Friday, February 7, 2014
MVP replacements: New Orleans Saints
By Mike Triplett
Whether it's a marquee QB or an interior defensive lineman, no team can afford to lose its most valuable player.
So, who steps in if the unfathomable happens? Our NFL Nation reporters and Scouts Inc.'s Steve Muench and Kevin Weidl have teamed up to identify each team's most important player and which player in the 2014 draft each team can target to groom as a potential replacement -- MVP insurance. For some teams, their future stars may be slightly younger than others as draft-eligible non-seniors are denoted with an asterisk.
Quarterback Drew Brees is the clear MVP of the New Orleans Saints -- and they would clearly be in a world of hurt if he went down with an injury. But the Saints have never invested heavily in a backup for Brees. And it’s still a tad early to use a high draft pick on a potential future replacement since Brees, 35, should have at least three or four good years left -- if not more.
Last season, the Saints’ backup was veteran journeyman Luke McCown, who is now a free agent. The Saints could certainly choose to re-sign McCown or someone like him. But they also have second-year backup Ryan Griffin, whom they signed as an undrafted free agent from nearby Tulane last year. The Saints are high on Griffin’s potential -- enough that they promoted him to the active roster last season to keep him from signing with another team.
It’s too early to predict whether Griffin has the potential to be Brees’ eventual successor. But the 6-foot-5, 206-pounder could certainly follow the career path of former Saints developmental project Chase Daniel, who earned the backup job in New Orleans for three years before leaving for the Kansas City Chiefs in free agency.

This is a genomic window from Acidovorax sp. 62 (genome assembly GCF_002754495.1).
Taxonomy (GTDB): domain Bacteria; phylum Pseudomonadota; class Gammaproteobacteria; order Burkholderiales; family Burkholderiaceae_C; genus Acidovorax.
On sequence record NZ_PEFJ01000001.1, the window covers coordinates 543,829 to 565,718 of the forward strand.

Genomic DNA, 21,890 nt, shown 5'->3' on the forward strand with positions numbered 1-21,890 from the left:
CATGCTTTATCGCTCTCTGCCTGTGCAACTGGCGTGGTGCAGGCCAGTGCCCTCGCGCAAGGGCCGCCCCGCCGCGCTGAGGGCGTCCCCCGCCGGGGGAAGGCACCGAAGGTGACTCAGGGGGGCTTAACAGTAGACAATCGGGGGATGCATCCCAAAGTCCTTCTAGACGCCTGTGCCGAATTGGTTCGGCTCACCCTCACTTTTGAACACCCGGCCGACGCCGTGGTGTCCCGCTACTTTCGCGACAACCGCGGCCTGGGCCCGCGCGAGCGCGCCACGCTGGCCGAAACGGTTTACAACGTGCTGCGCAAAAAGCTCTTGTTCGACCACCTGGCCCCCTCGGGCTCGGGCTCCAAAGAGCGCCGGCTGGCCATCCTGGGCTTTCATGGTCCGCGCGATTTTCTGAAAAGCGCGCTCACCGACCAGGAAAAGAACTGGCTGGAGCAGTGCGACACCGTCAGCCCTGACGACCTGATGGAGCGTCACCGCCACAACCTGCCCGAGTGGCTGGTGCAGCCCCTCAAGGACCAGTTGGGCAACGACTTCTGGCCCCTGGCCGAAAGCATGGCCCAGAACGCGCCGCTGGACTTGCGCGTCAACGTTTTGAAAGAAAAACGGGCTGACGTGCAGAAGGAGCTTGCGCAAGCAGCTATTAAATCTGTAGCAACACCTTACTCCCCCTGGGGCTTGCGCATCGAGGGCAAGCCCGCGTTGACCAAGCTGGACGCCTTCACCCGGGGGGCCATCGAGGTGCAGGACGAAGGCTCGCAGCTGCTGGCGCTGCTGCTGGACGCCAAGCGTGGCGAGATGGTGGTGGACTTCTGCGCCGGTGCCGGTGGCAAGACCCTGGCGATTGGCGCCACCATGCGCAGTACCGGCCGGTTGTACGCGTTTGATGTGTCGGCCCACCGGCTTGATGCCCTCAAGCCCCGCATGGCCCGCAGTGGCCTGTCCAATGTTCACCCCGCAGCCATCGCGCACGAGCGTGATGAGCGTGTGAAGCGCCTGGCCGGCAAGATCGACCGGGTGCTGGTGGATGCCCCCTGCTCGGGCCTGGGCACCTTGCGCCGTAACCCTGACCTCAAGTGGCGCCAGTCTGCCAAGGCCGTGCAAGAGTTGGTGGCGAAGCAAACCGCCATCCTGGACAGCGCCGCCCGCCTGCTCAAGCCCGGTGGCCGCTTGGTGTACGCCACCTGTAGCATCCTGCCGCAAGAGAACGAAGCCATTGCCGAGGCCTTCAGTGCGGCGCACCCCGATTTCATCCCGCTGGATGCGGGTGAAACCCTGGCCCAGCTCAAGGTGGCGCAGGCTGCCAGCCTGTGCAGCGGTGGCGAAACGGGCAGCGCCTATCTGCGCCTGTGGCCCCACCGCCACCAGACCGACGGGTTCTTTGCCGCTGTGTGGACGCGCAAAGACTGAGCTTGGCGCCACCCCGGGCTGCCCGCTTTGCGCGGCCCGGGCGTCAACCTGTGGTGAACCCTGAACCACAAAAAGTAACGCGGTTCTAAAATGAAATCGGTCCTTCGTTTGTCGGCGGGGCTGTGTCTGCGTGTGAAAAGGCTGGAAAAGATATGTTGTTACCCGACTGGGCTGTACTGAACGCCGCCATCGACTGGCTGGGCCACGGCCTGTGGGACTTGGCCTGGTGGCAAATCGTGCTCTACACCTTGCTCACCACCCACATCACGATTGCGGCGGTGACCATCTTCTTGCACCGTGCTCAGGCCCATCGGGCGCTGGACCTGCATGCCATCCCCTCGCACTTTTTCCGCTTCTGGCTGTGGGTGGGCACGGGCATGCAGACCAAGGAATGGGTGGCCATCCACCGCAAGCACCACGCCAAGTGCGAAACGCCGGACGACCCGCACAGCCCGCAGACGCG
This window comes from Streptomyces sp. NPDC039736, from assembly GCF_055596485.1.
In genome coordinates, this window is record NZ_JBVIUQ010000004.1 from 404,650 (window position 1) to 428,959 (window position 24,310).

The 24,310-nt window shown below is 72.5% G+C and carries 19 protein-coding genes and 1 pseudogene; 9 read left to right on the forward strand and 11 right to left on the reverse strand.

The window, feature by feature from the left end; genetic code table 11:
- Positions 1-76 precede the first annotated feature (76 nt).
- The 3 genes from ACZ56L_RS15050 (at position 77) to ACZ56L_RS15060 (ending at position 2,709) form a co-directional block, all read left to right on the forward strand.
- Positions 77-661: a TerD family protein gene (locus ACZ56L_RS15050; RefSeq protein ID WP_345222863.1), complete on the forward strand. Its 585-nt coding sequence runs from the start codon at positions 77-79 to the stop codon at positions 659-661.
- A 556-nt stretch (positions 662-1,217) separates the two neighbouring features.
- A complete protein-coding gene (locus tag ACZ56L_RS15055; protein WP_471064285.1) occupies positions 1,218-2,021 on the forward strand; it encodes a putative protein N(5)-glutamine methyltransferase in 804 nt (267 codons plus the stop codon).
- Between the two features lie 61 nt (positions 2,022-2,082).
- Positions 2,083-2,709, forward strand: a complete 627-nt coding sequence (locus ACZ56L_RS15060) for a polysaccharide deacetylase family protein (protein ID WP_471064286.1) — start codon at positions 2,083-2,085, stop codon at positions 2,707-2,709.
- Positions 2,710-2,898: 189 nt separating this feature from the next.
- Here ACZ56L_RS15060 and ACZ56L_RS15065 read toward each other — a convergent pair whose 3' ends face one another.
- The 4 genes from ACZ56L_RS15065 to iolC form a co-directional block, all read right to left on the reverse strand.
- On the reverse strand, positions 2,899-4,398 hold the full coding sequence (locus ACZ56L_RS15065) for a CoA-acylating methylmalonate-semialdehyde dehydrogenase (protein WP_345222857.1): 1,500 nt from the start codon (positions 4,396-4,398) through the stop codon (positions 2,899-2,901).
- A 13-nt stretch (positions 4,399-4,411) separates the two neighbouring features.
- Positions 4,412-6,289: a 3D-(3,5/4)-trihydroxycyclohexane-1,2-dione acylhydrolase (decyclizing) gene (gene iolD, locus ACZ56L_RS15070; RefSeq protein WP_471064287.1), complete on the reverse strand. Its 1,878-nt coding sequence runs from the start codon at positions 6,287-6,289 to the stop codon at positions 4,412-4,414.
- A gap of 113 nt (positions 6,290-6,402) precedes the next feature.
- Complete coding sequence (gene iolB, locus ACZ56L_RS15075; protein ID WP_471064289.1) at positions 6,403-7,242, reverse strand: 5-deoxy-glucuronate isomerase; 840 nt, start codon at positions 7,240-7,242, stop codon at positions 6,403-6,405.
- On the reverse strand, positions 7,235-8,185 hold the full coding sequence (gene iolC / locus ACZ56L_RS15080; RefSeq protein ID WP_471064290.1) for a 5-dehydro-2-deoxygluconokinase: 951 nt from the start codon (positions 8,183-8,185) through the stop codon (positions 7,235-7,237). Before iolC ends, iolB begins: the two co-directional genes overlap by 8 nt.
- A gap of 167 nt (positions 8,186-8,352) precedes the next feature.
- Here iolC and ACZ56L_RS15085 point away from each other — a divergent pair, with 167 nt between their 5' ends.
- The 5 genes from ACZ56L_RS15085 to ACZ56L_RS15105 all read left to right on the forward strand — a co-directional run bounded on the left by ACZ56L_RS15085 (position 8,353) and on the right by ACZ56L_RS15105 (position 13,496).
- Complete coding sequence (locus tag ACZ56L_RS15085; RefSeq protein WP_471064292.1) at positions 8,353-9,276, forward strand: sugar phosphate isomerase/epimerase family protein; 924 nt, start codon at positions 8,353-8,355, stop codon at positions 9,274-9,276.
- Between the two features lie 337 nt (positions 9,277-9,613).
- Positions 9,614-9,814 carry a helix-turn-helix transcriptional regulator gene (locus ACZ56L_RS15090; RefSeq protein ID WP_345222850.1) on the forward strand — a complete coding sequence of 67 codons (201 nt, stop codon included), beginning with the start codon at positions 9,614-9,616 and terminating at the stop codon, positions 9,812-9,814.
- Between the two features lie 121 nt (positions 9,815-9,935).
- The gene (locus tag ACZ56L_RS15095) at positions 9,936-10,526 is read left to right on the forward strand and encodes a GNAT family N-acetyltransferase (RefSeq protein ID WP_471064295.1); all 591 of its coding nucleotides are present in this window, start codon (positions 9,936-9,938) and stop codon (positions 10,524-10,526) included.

There is always a chance the Saints could fall in love with a late-round draft prospect to compete with Griffin for that developmental role. But it’s hard to imagine them using a significant pick on one.
Potential pick: Stephen Morris, QB, Miami, Fla.
Morris struggled with his accuracy and decision-making during the 2013 season. Playing for a new offensive coordinator James Coley might have played a role. That only goes so far though, and his struggles continued at the Senior Bowl, where he measured just 6-1 3/4 and a lean 208 pounds. His stock has plummeted as a result. However, Morris has the foot speed and enough arm strength to play in the NFL. If he slips far enough, the risk could be worth the reward for teams like the Saints.
-- Steve Muench